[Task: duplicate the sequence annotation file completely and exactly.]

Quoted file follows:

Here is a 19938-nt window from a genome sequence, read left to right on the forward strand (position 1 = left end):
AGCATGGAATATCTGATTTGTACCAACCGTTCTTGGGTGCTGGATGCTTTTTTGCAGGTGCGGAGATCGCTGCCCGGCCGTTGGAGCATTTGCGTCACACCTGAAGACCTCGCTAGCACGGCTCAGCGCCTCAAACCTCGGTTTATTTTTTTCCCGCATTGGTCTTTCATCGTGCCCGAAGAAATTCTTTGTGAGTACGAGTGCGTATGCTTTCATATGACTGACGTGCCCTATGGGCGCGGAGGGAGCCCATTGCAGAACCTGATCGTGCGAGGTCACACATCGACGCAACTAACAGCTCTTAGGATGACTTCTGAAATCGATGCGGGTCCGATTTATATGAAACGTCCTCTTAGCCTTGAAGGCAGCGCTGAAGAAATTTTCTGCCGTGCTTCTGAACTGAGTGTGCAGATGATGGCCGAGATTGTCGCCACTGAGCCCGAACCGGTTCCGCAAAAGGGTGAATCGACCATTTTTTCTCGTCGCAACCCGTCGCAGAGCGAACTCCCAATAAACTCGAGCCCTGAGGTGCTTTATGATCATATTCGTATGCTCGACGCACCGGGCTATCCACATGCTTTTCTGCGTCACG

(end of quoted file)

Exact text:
Here is a 19938-nt window from a genome sequence, read left to right on the forward strand (position 1 = left end):
AGCATGGAATATCTGATTTGTACCAACCGTTCTTGGGTGCTGGATGCTTTTTTGCAGGTGCGGAGATCGCTGCCCGGCCGTTGGAGCATTTGCGTCACACCTGAAGACCTCGCTAGCACGGCTCAGCGCCTCAAACCTCGGTTTATTTTTTTCCCGCATTGGTCTTTCATCGTGCCCGAAGAAATTCTTTGTGAGTACGAGTGCGTATGCTTTCATATGACTGACGTGCCCTATGGGCGCGGAGGGAGCCCATTGCAGAACCTGATCGTGCGAGGTCACACATCGACGCAACTAACAGCTCTTAGGATGACTTCTGAAATCGATGCGGGTCCGATTTATATGAAACGTCCTCTTAGCCTTGAAGGCAGCGCTGAAGAAATTTTCTGCCGTGCTTCTGAACTGAGTGTGCAGATGATGGCCGAGATTGTCGCCACTGAGCCCGAACCGGTTCCGCAAAAGGGTGAATCGACCATTTTTTCTCGTCGCAACCCGTCGCAGAGCGAACTCCCAATAAACTCGAGCCCTGAGGTGCTTTATGATCATATTCGTATGCTCGACGCACCGGGCTATCCACATGCTTTTCTGCGTCACG